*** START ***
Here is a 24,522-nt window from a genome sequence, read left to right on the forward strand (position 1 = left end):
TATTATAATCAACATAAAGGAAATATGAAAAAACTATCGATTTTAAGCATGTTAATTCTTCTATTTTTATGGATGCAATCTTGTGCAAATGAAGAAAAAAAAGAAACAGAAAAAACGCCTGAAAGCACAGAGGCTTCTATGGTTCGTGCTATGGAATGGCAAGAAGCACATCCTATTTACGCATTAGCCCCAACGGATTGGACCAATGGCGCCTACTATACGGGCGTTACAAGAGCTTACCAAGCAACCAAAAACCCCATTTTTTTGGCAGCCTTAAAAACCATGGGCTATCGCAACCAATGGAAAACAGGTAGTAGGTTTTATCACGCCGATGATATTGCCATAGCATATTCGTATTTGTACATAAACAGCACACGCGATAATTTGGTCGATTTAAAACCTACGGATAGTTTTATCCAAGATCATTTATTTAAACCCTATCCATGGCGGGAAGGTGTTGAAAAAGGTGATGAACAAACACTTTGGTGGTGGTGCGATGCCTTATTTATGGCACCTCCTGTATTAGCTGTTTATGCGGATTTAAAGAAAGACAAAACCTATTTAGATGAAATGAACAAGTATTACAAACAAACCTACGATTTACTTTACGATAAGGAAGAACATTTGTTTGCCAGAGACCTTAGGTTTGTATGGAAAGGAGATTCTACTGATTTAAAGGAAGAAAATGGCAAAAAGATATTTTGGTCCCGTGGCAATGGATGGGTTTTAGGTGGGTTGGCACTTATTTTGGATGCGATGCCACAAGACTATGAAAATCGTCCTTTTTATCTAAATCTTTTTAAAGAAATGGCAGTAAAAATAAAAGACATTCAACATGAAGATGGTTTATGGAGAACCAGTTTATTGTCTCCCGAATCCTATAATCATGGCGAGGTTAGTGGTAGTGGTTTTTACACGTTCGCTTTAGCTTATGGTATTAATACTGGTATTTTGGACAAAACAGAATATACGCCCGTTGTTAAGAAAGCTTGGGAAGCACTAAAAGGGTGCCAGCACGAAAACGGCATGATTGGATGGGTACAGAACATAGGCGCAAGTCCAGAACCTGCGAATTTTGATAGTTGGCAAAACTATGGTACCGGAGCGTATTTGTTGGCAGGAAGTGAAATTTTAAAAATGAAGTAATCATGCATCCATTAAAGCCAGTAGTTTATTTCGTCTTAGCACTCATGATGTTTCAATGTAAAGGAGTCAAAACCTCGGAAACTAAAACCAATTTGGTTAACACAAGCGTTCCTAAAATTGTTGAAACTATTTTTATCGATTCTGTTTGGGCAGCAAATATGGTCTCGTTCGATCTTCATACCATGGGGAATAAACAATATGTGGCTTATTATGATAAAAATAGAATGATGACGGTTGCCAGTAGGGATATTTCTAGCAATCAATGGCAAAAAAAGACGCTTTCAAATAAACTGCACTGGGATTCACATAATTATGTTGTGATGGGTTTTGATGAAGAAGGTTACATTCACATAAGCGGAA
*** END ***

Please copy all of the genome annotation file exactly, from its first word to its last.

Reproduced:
Here is a 24,522-nt window from a genome sequence, read left to right on the forward strand (position 1 = left end):
TATTATAATCAACATAAAGGAAATATGAAAAAACTATCGATTTTAAGCATGTTAATTCTTCTATTTTTATGGATGCAATCTTGTGCAAATGAAGAAAAAAAAGAAACAGAAAAAACGCCTGAAAGCACAGAGGCTTCTATGGTTCGTGCTATGGAATGGCAAGAAGCACATCCTATTTACGCATTAGCCCCAACGGATTGGACCAATGGCGCCTACTATACGGGCGTTACAAGAGCTTACCAAGCAACCAAAAACCCCATTTTTTTGGCAGCCTTAAAAACCATGGGCTATCGCAACCAATGGAAAACAGGTAGTAGGTTTTATCACGCCGATGATATTGCCATAGCATATTCGTATTTGTACATAAACAGCACACGCGATAATTTGGTCGATTTAAAACCTACGGATAGTTTTATCCAAGATCATTTATTTAAACCCTATCCATGGCGGGAAGGTGTTGAAAAAGGTGATGAACAAACACTTTGGTGGTGGTGCGATGCCTTATTTATGGCACCTCCTGTATTAGCTGTTTATGCGGATTTAAAGAAAGACAAAACCTATTTAGATGAAATGAACAAGTATTACAAACAAACCTACGATTTACTTTACGATAAGGAAGAACATTTGTTTGCCAGAGACCTTAGGTTTGTATGGAAAGGAGATTCTACTGATTTAAAGGAAGAAAATGGCAAAAAGATATTTTGGTCCCGTGGCAATGGATGGGTTTTAGGTGGGTTGGCACTTATTTTGGATGCGATGCCACAAGACTATGAAAATCGTCCTTTTTATCTAAATCTTTTTAAAGAAATGGCAGTAAAAATAAAAGACATTCAACATGAAGATGGTTTATGGAGAACCAGTTTATTGTCTCCCGAATCCTATAATCATGGCGAGGTTAGTGGTAGTGGTTTTTACACGTTCGCTTTAGCTTATGGTATTAATACTGGTATTTTGGACAAAACAGAATATACGCCCGTTGTTAAGAAAGCTTGGGAAGCACTAAAAGGGTGCCAGCACGAAAACGGCATGATTGGATGGGTACAGAACATAGGCGCAAGTCCAGAACCTGCGAATTTTGATAGTTGGCAAAACTATGGTACCGGAGCGTATTTGTTGGCAGGAAGTGAAATTTTAAAAATGAAGTAATCATGCATCCATTAAAGCCAGTAGTTTATTTCGTCTTAGCACTCATGATGTTTCAATGTAAAGGAGTCAAAACCTCGGAAACTAAAACCAATTTGGTTAACACAAGCGTTCCTAAAATTGTTGAAACTATTTTTATCGATTCTGTTTGGGCAGCAAATATGGTCTCGTTCGATCTTCATACCATGGGGAATAAACAATATGTGGCTTATTATGATAAAAATAGAATGATGACGGTTGCCAGTAGGGATATTTCTAGCAATCAATGGCAAAAAAAGACGCTTTCAAATAAACTGCACTGGGATTCACATAATTATGTTGTGATGGGTTTTGATGAAGAAGGTTACATTCACATAAGCGGAA